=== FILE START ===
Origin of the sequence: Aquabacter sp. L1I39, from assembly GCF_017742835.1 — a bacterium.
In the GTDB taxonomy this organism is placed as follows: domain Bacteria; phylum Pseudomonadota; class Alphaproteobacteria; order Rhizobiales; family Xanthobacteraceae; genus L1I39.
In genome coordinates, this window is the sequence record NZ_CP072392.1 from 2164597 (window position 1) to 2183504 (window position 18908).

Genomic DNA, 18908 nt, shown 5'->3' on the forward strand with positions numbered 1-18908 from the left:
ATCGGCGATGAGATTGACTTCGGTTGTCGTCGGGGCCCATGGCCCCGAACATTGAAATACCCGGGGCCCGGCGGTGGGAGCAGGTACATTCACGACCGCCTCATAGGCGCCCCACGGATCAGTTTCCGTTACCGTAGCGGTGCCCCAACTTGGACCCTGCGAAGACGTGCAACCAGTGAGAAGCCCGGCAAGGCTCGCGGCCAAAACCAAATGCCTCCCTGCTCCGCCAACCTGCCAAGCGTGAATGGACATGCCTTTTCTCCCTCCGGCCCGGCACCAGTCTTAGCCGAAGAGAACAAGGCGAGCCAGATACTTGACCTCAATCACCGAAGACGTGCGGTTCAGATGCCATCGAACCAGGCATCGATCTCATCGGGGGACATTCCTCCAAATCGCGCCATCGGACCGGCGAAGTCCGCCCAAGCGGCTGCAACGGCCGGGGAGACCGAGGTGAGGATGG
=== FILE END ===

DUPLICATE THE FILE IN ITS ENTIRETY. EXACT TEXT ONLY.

Origin of the sequence: Aquabacter sp. L1I39, from assembly GCF_017742835.1 — a bacterium.
In the GTDB taxonomy this organism is placed as follows: domain Bacteria; phylum Pseudomonadota; class Alphaproteobacteria; order Rhizobiales; family Xanthobacteraceae; genus L1I39.
In genome coordinates, this window is the sequence record NZ_CP072392.1 from 2164597 (window position 1) to 2183504 (window position 18908).

Genomic DNA, 18908 nt, shown 5'->3' on the forward strand with positions numbered 1-18908 from the left:
ATCGGCGATGAGATTGACTTCGGTTGTCGTCGGGGCCCATGGCCCCGAACATTGAAATACCCGGGGCCCGGCGGTGGGAGCAGGTACATTCACGACCGCCTCATAGGCGCCCCACGGATCAGTTTCCGTTACCGTAGCGGTGCCCCAACTTGGACCCTGCGAAGACGTGCAACCAGTGAGAAGCCCGGCAAGGCTCGCGGCCAAAACCAAATGCCTCCCTGCTCCGCCAACCTGCCAAGCGTGAATGGACATGCCTTTTCTCCCTCCGGCCCGGCACCAGTCTTAGCCGAAGAGAACAAGGCGAGCCAGATACTTGACCTCAATCACCGAAGACGTGCGGTTCAGATGCCATCGAACCAGGCATCGATCTCATCGGGGGACATTCCTCCAAATCGCGCCATCGGACCGGCGAAGTCCGCCCAAGCGGCTGCAACGGCCGGGGAGACCGAGGTGAGGATGG